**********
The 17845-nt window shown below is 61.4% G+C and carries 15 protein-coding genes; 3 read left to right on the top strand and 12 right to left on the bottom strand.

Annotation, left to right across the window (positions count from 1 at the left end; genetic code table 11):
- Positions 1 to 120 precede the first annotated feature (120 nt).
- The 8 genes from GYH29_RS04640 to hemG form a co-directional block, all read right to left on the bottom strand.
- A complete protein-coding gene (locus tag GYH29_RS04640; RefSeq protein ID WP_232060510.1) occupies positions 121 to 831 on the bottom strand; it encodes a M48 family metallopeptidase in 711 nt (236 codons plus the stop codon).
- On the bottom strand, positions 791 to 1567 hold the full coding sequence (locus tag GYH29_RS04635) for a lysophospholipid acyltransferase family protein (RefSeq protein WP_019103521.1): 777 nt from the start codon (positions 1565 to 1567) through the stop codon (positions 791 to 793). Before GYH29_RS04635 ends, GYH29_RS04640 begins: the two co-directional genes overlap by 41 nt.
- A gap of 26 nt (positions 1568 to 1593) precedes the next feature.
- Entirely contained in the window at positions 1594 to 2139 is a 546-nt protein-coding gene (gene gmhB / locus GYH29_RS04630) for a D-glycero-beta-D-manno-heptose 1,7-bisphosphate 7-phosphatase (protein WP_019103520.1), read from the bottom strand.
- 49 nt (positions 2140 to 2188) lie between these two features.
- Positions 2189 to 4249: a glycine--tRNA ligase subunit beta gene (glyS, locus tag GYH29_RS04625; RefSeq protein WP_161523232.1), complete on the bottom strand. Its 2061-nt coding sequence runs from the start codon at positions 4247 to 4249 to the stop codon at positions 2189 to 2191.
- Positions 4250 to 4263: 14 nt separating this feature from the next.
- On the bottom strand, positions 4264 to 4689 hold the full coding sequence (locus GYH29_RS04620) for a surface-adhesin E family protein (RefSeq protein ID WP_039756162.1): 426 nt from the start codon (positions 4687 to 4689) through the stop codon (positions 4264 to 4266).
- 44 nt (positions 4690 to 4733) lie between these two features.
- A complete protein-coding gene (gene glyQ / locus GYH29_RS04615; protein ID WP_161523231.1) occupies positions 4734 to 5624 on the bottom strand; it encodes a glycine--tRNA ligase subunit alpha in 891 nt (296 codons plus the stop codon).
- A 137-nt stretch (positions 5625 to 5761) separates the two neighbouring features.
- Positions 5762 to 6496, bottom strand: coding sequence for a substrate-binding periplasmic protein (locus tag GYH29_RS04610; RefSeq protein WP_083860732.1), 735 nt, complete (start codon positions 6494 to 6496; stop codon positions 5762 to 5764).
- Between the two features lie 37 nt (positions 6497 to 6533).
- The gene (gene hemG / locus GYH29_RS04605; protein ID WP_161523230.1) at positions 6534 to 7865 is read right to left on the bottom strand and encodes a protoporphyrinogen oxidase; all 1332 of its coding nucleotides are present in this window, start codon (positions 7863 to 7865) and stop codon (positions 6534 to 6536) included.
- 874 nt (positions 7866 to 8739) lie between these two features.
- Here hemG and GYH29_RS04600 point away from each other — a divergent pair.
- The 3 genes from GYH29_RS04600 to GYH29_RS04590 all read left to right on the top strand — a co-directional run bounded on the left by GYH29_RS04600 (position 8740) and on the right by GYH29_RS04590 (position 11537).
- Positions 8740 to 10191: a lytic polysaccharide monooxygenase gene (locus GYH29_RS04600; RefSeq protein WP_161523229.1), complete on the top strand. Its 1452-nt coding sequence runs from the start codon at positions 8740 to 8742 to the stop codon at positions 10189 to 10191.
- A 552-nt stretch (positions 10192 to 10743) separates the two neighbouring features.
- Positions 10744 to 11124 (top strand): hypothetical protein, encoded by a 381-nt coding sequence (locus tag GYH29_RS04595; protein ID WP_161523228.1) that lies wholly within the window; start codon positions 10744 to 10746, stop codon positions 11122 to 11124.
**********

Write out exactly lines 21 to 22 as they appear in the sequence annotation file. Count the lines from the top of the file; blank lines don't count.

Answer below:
- The 3 genes from GYH29_RS04600 to GYH29_RS04590 all read left to right on the top strand — a co-directional run bounded on the left by GYH29_RS04600 (position 8740) and on the right by GYH29_RS04590 (position 11537).
- Positions 8740 to 10191: a lytic polysaccharide monooxygenase gene (locus GYH29_RS04600; RefSeq protein WP_161523229.1), complete on the top strand. Its 1452-nt coding sequence runs from the start codon at positions 8740 to 8742 to the stop codon at positions 10189 to 10191.